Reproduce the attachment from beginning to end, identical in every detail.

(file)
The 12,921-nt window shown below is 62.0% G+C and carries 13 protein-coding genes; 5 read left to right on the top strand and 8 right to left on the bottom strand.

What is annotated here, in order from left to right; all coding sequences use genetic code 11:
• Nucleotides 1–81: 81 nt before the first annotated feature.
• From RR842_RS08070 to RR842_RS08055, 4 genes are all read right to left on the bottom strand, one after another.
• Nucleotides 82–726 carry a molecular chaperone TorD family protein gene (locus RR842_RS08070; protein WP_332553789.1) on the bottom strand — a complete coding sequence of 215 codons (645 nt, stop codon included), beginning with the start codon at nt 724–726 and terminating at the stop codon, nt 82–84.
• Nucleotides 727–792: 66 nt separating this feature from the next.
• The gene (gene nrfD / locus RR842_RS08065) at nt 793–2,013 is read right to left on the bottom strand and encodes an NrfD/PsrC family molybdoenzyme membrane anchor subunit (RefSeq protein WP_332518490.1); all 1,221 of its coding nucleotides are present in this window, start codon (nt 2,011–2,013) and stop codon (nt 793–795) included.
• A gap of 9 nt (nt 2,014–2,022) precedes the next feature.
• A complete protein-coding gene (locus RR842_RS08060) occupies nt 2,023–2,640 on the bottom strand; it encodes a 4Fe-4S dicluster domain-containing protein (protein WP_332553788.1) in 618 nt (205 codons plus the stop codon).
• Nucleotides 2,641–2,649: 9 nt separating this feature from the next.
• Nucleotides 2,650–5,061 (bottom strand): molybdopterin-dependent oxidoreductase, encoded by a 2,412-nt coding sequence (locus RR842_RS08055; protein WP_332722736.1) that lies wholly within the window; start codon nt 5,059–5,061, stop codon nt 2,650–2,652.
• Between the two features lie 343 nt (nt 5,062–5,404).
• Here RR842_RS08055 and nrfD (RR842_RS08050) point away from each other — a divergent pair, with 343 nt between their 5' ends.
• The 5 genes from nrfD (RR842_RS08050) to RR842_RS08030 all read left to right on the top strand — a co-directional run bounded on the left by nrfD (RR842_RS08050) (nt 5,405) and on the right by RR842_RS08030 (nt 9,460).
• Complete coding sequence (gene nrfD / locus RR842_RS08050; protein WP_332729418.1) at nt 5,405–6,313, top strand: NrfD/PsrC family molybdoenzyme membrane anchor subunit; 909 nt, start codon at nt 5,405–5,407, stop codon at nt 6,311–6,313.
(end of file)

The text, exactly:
The 12,921-nt window shown below is 62.0% G+C and carries 13 protein-coding genes; 5 read left to right on the top strand and 8 right to left on the bottom strand.

What is annotated here, in order from left to right; all coding sequences use genetic code 11:
• Nucleotides 1–81: 81 nt before the first annotated feature.
• From RR842_RS08070 to RR842_RS08055, 4 genes are all read right to left on the bottom strand, one after another.
• Nucleotides 82–726 carry a molecular chaperone TorD family protein gene (locus RR842_RS08070; protein WP_332553789.1) on the bottom strand — a complete coding sequence of 215 codons (645 nt, stop codon included), beginning with the start codon at nt 724–726 and terminating at the stop codon, nt 82–84.
• Nucleotides 727–792: 66 nt separating this feature from the next.
• The gene (gene nrfD / locus RR842_RS08065) at nt 793–2,013 is read right to left on the bottom strand and encodes an NrfD/PsrC family molybdoenzyme membrane anchor subunit (RefSeq protein WP_332518490.1); all 1,221 of its coding nucleotides are present in this window, start codon (nt 2,011–2,013) and stop codon (nt 793–795) included.
• A gap of 9 nt (nt 2,014–2,022) precedes the next feature.
• A complete protein-coding gene (locus RR842_RS08060) occupies nt 2,023–2,640 on the bottom strand; it encodes a 4Fe-4S dicluster domain-containing protein (protein WP_332553788.1) in 618 nt (205 codons plus the stop codon).
• Nucleotides 2,641–2,649: 9 nt separating this feature from the next.
• Nucleotides 2,650–5,061 (bottom strand): molybdopterin-dependent oxidoreductase, encoded by a 2,412-nt coding sequence (locus RR842_RS08055; protein WP_332722736.1) that lies wholly within the window; start codon nt 5,059–5,061, stop codon nt 2,650–2,652.
• Between the two features lie 343 nt (nt 5,062–5,404).
• Here RR842_RS08055 and nrfD (RR842_RS08050) point away from each other — a divergent pair, with 343 nt between their 5' ends.
• The 5 genes from nrfD (RR842_RS08050) to RR842_RS08030 all read left to right on the top strand — a co-directional run bounded on the left by nrfD (RR842_RS08050) (nt 5,405) and on the right by RR842_RS08030 (nt 9,460).
• Complete coding sequence (gene nrfD / locus RR842_RS08050; protein WP_332729418.1) at nt 5,405–6,313, top strand: NrfD/PsrC family molybdoenzyme membrane anchor subunit; 909 nt, start codon at nt 5,405–5,407, stop codon at nt 6,311–6,313.